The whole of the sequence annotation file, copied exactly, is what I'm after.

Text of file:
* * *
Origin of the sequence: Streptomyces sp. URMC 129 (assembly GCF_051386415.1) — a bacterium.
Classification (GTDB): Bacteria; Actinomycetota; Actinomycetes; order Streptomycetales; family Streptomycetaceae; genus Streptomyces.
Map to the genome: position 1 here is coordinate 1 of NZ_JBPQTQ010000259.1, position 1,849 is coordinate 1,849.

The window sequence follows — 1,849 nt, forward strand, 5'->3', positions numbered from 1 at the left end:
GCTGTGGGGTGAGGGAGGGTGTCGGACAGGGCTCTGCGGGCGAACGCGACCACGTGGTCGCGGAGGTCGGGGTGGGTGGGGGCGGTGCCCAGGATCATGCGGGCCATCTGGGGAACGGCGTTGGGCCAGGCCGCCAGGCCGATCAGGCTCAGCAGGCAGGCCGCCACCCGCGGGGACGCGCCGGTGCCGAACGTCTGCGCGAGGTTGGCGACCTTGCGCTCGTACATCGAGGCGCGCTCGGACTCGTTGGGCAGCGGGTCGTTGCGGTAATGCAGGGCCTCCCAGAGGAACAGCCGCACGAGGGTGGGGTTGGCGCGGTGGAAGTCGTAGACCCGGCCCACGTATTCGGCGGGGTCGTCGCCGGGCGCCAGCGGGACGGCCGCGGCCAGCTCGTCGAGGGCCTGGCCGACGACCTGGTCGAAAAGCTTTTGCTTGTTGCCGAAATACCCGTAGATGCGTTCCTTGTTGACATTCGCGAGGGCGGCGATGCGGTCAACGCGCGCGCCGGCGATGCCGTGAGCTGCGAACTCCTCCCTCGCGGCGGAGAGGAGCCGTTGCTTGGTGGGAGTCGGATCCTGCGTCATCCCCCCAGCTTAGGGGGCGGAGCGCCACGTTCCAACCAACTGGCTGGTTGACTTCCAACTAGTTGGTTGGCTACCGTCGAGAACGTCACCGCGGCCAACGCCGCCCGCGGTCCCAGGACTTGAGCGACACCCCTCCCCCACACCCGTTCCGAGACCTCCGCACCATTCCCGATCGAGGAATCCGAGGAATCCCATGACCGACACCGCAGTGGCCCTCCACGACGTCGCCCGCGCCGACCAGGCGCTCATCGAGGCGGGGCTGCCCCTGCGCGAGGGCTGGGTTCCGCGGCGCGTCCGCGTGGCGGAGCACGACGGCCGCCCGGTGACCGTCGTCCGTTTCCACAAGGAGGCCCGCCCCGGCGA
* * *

Origin of the sequence: Streptomyces sp. URMC 129 (assembly GCF_051386415.1) — a bacterium.
Classification (GTDB): Bacteria; Actinomycetota; Actinomycetes; order Streptomycetales; family Streptomycetaceae; genus Streptomyces.
Map to the genome: position 1 here is coordinate 1 of NZ_JBPQTQ010000259.1, position 1,849 is coordinate 1,849.

The window sequence follows — 1,849 nt, forward strand, 5'->3', positions numbered from 1 at the left end:
GCTGTGGGGTGAGGGAGGGTGTCGGACAGGGCTCTGCGGGCGAACGCGACCACGTGGTCGCGGAGGTCGGGGTGGGTGGGGGCGGTGCCCAGGATCATGCGGGCCATCTGGGGAACGGCGTTGGGCCAGGCCGCCAGGCCGATCAGGCTCAGCAGGCAGGCCGCCACCCGCGGGGACGCGCCGGTGCCGAACGTCTGCGCGAGGTTGGCGACCTTGCGCTCGTACATCGAGGCGCGCTCGGACTCGTTGGGCAGCGGGTCGTTGCGGTAATGCAGGGCCTCCCAGAGGAACAGCCGCACGAGGGTGGGGTTGGCGCGGTGGAAGTCGTAGACCCGGCCCACGTATTCGGCGGGGTCGTCGCCGGGCGCCAGCGGGACGGCCGCGGCCAGCTCGTCGAGGGCCTGGCCGACGACCTGGTCGAAAAGCTTTTGCTTGTTGCCGAAATACCCGTAGATGCGTTCCTTGTTGACATTCGCGAGGGCGGCGATGCGGTCAACGCGCGCGCCGGCGATGCCGTGAGCTGCGAACTCCTCCCTCGCGGCGGAGAGGAGCCGTTGCTTGGTGGGAGTCGGATCCTGCGTCATCCCCCCAGCTTAGGGGGCGGAGCGCCACGTTCCAACCAACTGGCTGGTTGACTTCCAACTAGTTGGTTGGCTACCGTCGAGAACGTCACCGCGGCCAACGCCGCCCGCGGTCCCAGGACTTGAGCGACACCCCTCCCCCACACCCGTTCCGAGACCTCCGCACCATTCCCGATCGAGGAATCCGAGGAATCCCATGACCGACACCGCAGTGGCCCTCCACGACGTCGCCCGCGCCGACCAGGCGCTCATCGAGGCGGGGCTGCCCCTGCGCGAGGGCTGGGTTCCGCGGCGCGTCCGCGTGGCGGAGCACGACGGCCGCCCGGTGACCGTCGTCCGTTTCCACAAGGAGGCCCGCCCCGGCGA